The Little Dog Laughed
The Little Dog Laughed premiered back in 2007, as written by Douglas Carter Beane who is perhaps best known for penning To Wong Foo, Thanks for Everything, and has been nominated for a Tony and GLAAD Media Award. Douglas Carter Beane knows his audience, primarily a queer or queer-friendly crowd that’s come to see a kind of modern day spin on Breakfast at Tiffany’s. What they’ll find instead is a sharp take on careerism and sexual identity, that challenges presumptions most audience members will have already put to rest or filed away.
The approach is shameless, and doesn’t bother keeping pace with those that haven’t already been initiated into gay identity issues. Instead it treads new territory for a crowd used to the common slings and arrows of gay romance, but now re-imagining them in a world that is increasingly demanding and sophisticated. A closeted actor Mitchell (Owen Martin) has a one-night stand during his trip to New York that threatens his career and the career of his best friend and agent Diane, a lesbian (Bernadette Birket) who’s chosen work over a love life. His lover Alex (Trip Langley) sorts through the collateral damage with his girlfriend Ellen (Laine Jennings) but expectations be damned. This is not about love conquering all. This about love suffering from jealousy, lies and greed.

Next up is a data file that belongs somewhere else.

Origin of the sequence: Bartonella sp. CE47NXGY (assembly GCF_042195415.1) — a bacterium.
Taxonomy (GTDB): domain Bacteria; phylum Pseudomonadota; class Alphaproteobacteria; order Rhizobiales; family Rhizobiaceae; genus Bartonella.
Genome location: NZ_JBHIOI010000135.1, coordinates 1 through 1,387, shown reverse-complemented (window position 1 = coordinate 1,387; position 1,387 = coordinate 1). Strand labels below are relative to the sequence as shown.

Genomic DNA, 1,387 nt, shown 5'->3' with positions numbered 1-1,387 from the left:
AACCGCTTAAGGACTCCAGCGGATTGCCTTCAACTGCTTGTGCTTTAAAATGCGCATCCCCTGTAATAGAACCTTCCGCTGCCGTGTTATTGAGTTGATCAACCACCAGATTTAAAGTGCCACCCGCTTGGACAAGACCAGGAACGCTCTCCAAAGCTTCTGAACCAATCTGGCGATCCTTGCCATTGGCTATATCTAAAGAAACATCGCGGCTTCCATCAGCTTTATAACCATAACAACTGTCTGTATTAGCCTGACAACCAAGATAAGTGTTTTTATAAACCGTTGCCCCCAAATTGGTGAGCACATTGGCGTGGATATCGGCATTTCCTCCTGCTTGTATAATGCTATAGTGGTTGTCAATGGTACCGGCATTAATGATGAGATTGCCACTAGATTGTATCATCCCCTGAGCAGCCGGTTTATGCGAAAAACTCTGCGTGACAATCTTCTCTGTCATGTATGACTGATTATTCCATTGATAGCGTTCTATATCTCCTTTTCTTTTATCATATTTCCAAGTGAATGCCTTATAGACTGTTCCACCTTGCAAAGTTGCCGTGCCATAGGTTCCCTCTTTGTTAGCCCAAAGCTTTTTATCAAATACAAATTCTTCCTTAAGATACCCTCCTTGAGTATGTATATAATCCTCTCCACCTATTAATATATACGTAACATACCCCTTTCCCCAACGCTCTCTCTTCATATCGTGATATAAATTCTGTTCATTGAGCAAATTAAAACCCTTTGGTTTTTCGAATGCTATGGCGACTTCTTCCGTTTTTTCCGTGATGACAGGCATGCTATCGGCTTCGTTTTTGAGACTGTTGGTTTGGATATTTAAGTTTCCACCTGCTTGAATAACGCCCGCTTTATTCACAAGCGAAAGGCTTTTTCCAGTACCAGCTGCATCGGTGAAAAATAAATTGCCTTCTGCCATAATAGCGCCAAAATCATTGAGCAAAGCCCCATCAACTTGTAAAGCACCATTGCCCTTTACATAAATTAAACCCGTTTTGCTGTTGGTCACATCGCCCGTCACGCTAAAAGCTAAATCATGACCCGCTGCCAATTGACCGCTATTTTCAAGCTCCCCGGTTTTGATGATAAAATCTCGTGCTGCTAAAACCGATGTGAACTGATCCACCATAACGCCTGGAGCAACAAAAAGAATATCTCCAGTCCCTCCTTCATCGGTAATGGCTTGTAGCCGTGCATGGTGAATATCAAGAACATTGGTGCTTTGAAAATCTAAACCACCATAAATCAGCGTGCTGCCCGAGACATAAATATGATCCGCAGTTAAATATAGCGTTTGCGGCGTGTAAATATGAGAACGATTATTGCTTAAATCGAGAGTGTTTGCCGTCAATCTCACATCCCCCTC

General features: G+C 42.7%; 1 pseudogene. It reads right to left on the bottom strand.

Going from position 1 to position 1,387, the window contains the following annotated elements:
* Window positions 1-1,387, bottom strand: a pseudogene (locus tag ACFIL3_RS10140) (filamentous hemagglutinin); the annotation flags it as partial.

Laine Jennings phones in the part of a socialite-for-rent and I’m not sure why she didn’t do more with the part. She was likely cast for her square, rodeo-drive features and her costumes are superb but she doesn’t quite communicate the supreme boredom and self-pity of the character that is written into the script. In her final confrontation with Alex, for example, she sells Ellen’s cunning and wit but it feels unmotivated because she fails to communicate the dependence and desperation written in the part. Opposite her is Alex played by Trip Langely, who is arguably the strongest actor on stage. His character is also the most dynamic, struggling to understand how much his actions determine his identity as opposed to his desires. Alex never resolves this dilemma, and he does a wonderful job portraying a lost soul with charm and a quiet, enthusiasm for life.
Trip’s subtlety is countered by a weird, paranoid performance by Owen Martin that is marked more by the actors self-awareness, than any by internal conflict with the character. Martin is new to theatre on the West Coast, and it shows. Bernadette Birkett does a wonderful job getting across a personal performance, then following it up by charming if sometimes imperfect delivery of the more comedic bits. As such, the other actors on-stage demonstrate some degree of control having also worked television and film, but Martin gestures loudly and his cries of help are more like cries for direction from the other actors. His character is prime real estate for every range of emotion, but Martin doesn’t take it beyond extreme excitability. By the end, his performance was causing more than just this reviewer to blush in the audience.
The Little Dog Laughed is a three-act comedy seen at the Zephyr Theatre on September 1st as produced by Blazeco and starring Bernadette Birkett, Trip Langley, Owen Martin and Laine Jennings, directed by Jon Cortez. The show runs now through September 16th.